Finally, asset managers interested in targeting US taxable investors can rejoice…
In Ireland, and across the EU (with the exception of Luxembourg) the same corporate legal structures that house actual businesses also have traditionally been used to house collective investment schemes, including the plc, the LLP, and the unit trust. However, these structures were adopted by the fund industry, and not originally designed for funds, which has led to a lot of regulatory burdens and inefficiencies for the funds. Where Ireland is not alone in that globally, most countries do not have a specialized corporate vehicle for funds, they have taken steps to change that with the intent of making the country a more attractive domicile for investment funds. And that has led to the creation of the Irish Collective Asset Management Vehicle, or ICAV, Ireland’s first corporate organization designed specifically to function as a collective investment scheme for both UCITS and AIFs.
First and foremost, the new ICAV will facilitate investment by US taxable investors, allowing access to UCITS funds and AIFs taking advantage of "check the box" status, meaning that the ICAV can elect to be treated as a partnership for US tax purposes, thereby allowing US taxpayers to avoid the high tax burdens that come with investments in foreign corporate fund structures. Secondly, the ICAV will not be subject to a number of the general Irish and European company law requirements which are applicable to the current fund structures by virtue of their incorporation under the Companies Acts, which should make a simpler and less costly governance and administration framework for funds. Thirdly, the ICAV will be overseen by the Central Bank of Ireland ("CBI"), which will act as both the incorporating and authorizing body for the ICAV, which may be formed in a stand-alone structure or as an umbrella fund. Finally, the new law provides for continuation in the conversion from another Irish corporate entity into the ICAV, or in re-domiciling a foreign fund structure into the ICAV. This means that the new fund will not be considered a new legal entity and instead can retain its existing corporate identity, track record and performance data upon its conversion into an Irish ICAV, which will be very important to managers considering the switch.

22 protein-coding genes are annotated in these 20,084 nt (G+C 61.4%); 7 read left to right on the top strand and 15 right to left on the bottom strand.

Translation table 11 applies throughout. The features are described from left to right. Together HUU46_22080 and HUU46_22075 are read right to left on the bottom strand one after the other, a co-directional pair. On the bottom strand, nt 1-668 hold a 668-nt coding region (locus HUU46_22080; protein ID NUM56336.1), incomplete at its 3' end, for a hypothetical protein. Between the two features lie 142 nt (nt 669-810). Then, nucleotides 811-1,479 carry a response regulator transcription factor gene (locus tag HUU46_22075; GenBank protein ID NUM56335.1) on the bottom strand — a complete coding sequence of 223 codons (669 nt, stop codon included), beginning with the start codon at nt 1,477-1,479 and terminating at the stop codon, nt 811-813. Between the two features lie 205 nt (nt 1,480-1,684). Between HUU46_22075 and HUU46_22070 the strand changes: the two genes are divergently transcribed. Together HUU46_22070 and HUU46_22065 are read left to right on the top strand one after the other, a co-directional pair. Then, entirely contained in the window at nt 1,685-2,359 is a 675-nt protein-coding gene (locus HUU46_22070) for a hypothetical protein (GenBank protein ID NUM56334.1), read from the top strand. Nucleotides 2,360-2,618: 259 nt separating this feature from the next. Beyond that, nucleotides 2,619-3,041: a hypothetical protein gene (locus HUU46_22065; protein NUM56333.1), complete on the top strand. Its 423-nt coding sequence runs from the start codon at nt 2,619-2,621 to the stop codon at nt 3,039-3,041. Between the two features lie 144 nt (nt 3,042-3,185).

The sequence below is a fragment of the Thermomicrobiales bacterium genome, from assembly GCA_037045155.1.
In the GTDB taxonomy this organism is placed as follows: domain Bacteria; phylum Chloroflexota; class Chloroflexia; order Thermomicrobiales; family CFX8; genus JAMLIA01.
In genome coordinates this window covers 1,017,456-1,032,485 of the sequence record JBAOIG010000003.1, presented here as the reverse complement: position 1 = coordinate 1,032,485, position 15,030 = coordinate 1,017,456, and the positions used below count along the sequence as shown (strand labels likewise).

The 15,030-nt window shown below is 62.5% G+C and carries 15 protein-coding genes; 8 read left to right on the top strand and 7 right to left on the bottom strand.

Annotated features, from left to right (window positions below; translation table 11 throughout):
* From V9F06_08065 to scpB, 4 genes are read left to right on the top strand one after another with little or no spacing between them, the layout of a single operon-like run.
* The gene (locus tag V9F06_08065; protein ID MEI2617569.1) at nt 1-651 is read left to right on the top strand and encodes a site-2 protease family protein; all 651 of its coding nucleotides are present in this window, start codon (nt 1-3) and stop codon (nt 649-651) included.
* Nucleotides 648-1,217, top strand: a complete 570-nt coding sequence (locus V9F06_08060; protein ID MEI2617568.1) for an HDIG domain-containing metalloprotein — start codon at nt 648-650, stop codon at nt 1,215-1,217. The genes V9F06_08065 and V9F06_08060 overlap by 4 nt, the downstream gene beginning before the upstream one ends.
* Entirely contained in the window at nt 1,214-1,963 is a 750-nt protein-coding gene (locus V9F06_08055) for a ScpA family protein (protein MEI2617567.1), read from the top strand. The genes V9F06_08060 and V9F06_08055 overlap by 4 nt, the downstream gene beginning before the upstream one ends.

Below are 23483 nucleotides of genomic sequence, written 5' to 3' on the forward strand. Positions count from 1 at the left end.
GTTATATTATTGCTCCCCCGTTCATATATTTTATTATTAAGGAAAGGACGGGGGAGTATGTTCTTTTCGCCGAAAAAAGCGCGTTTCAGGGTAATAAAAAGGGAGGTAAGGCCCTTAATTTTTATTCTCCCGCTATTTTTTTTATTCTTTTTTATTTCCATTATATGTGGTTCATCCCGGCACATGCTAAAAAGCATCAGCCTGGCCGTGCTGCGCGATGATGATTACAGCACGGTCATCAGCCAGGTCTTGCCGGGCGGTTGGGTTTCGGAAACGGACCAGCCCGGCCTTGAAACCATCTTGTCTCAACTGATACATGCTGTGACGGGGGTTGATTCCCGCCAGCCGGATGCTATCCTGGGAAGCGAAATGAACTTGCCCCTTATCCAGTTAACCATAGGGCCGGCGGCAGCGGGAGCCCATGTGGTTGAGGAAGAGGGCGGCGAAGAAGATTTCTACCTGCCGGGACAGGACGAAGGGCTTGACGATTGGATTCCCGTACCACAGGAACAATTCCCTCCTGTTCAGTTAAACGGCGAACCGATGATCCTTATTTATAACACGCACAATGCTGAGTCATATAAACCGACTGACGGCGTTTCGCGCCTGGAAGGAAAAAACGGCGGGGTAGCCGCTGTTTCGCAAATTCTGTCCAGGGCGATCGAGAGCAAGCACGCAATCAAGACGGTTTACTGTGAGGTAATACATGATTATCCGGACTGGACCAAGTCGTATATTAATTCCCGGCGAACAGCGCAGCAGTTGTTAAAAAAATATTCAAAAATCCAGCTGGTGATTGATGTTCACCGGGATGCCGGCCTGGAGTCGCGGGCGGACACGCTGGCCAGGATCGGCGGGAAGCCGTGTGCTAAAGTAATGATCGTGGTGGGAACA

The CBI has indicated that they will be prepared to take applications for the ICAV within two weeks of the bill being signed into law. Based on the industry buzz, it sounds like there may be a line at the door when they open for business.
If you have questions on the ICAV, please contact your ACA consultant or Andrew Welch in the London office at +44 (0) 207 042 0593.
ACA Compliance (Europe)